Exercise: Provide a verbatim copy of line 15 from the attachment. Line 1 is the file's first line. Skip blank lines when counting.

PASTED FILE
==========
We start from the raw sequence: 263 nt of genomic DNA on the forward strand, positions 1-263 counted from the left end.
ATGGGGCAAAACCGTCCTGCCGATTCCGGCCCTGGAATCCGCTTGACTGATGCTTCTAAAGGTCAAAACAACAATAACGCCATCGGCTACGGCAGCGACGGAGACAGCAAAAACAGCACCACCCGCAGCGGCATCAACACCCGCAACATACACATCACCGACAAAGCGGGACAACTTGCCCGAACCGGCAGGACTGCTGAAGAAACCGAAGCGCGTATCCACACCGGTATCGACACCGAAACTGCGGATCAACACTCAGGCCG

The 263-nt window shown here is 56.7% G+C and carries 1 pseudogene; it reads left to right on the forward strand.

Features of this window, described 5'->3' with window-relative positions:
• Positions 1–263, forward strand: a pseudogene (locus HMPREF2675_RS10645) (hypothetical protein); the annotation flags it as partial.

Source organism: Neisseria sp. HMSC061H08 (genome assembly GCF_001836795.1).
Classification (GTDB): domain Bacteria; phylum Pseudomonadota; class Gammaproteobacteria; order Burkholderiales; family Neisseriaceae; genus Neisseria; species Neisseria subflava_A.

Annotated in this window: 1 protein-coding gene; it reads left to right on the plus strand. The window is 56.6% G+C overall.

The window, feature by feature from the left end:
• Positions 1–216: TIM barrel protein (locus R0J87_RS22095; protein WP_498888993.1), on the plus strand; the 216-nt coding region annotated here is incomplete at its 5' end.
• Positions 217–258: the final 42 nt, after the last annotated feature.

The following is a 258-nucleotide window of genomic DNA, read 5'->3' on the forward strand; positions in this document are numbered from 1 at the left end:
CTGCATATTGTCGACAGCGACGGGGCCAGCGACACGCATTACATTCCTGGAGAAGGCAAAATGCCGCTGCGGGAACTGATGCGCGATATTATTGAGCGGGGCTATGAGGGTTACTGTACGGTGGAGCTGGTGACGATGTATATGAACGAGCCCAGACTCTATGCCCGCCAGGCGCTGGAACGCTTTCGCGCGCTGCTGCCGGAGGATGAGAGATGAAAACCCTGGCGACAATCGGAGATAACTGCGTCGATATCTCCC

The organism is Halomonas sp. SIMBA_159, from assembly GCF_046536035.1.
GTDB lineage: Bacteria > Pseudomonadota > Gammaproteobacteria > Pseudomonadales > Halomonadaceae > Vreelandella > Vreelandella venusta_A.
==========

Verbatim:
GTDB lineage: Bacteria > Pseudomonadota > Gammaproteobacteria > Pseudomonadales > Halomonadaceae > Vreelandella > Vreelandella venusta_A.